On October 24, the Financial Times reported that the President of the European Central Bank (ECB) Mario Draghi defended the bank’s bond-buying programme in front of sceptical German MPs in an attempt to convince them that the bond purchases approved by the ECB were unlikely to lead to rampant inflation.
Mario Draghi Briefs German MPs
Mr Draghi briefed the members of the Bundestag on the ECB’s bond-buying programme and answered their questions for almost two hours. He was arguing that the plan for the ECB’s Outright Monetary Transactions, announced in September, was not a form of state-financing for debt-ridden Eurozone countries. “First, OMTs will not lead to disguised financing of governments,” noted Mr Draghi in his opening statement at the Bundestag. Mr Draghi explained that the transactions would be performed solely on secondary markets, where already issued bonds are traded. “If interventions take place, they will involve buying government debt from investors, not from governments.”
Inflation Fears Unfounded
Among the key points in Mr Draghi’s speech was the issue of inflation, with fears of inflation being one of the main concerns associated with the central bank’s bond-buying programme. Mr Draghi said that the ECB’s operations were designed so that their impact on monetary conditions would be neutral. “For every euro we inject, we will withdraw a euro,” commented ECB’s President in his opening statement, adding that the bank saw no signs that the announcement had affected inflation expectations. “We have all the necessary tools at our disposal to maintain it and to withdraw any excess liquidity in case of upward risks to price stability.”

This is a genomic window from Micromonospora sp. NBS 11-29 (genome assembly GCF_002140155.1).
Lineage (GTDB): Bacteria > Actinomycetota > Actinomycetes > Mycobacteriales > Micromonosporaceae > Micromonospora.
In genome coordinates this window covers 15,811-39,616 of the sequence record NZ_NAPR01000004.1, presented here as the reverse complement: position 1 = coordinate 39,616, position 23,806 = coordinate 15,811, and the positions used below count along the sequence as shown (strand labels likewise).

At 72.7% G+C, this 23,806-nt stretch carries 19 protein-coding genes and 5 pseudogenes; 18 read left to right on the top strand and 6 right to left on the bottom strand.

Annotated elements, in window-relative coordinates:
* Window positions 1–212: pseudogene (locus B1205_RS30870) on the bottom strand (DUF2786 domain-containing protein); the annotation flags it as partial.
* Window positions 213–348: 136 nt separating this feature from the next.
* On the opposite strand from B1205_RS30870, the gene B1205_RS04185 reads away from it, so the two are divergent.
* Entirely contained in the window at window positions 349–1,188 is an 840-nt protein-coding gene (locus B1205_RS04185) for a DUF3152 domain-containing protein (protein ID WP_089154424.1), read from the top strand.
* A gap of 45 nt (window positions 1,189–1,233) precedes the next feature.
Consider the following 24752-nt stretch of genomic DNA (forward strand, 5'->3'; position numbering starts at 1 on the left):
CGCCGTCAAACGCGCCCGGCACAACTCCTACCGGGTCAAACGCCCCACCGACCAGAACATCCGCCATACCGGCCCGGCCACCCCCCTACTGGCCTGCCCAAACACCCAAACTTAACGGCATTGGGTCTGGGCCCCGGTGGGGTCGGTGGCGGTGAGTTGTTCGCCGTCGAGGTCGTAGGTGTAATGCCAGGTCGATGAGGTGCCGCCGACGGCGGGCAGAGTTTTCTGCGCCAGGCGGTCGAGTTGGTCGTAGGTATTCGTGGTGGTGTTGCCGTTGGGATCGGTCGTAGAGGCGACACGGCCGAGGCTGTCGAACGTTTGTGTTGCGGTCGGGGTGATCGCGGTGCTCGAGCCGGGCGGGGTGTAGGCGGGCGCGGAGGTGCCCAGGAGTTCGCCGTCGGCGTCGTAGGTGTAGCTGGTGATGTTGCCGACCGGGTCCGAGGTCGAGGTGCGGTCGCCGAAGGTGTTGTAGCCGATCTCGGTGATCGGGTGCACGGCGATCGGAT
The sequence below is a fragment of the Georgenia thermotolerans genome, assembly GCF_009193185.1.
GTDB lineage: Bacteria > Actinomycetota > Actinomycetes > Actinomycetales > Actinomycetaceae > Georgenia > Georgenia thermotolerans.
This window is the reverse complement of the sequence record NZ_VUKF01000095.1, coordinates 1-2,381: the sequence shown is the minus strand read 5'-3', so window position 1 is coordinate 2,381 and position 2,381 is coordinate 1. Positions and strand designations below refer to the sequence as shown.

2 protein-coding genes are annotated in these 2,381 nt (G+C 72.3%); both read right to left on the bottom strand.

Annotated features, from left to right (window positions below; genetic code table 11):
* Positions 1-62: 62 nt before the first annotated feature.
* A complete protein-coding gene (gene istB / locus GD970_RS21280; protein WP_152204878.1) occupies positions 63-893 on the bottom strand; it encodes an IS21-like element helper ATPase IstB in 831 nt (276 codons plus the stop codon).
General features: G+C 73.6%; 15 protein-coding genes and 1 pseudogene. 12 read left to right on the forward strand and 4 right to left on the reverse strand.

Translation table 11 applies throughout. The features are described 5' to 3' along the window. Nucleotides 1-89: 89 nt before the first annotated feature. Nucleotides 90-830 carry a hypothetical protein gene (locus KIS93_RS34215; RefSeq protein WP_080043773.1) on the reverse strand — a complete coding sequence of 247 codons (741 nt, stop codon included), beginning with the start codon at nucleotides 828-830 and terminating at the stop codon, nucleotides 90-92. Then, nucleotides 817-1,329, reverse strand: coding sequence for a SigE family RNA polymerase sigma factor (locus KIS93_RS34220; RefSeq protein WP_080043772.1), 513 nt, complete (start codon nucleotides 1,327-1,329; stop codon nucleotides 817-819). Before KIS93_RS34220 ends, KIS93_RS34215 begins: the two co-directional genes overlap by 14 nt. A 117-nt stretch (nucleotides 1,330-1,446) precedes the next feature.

Southern European Prussian or Money-Forger?
While noting that it was rare for the ECB President to speak in a national parliament, Mr Draghi is not the first ECB President to appear in the German parliament. Reuters reports that in April 2010, Mr Draghi’s predecessor, Jean-Claude Trichet, along with Dominique Strauss-Kahn, the former chief of the International Monetary Fund, briefed German lawmakers on the first financial bailout for Greece. Yet, such speeches are considered a rarity, since the ECB is designed to be fully independent and its president is therefore not answerable to politicians.
Mr Draghi, however, had offered to address the Bundestag following fierce criticism of the open monetary transactions by German MPs. The FT reports that Alexander Dobrindt, a leading Bavarian conservative, had previously likened Mr Draghi to a “money-forger.” Frank Schäffler, another ECB critic, noted that he did not believe in MR Draghi’s promise that the bank would combat inflation. “It’s not enough to portray yourself as a[n inflation] hawk when you’re really just a dove under a hawk’s feathers,” pointed out Mr Schäffler, as quoted by the FT.
Mr Draghi’s Bundestag performance however managed to provoke some interesting comments on the positive side as well, with Mr Barthle hailing the ECB President as “a Prussian from southern Europe.”
Nevertheless, it would seem that the general agreement is that Mr Draghi adopted the right approach by offering an explanation of some of the ECB’s policies. Reuters quotes Guntram Wolff, deputy director of the Bruegel think-tank, as saying that one of the big EU problems was that European institutions were talking to voters only through national governments. “So it's important to have a direct link to the people, and this is a step in that direction,” noted Mr Wolff.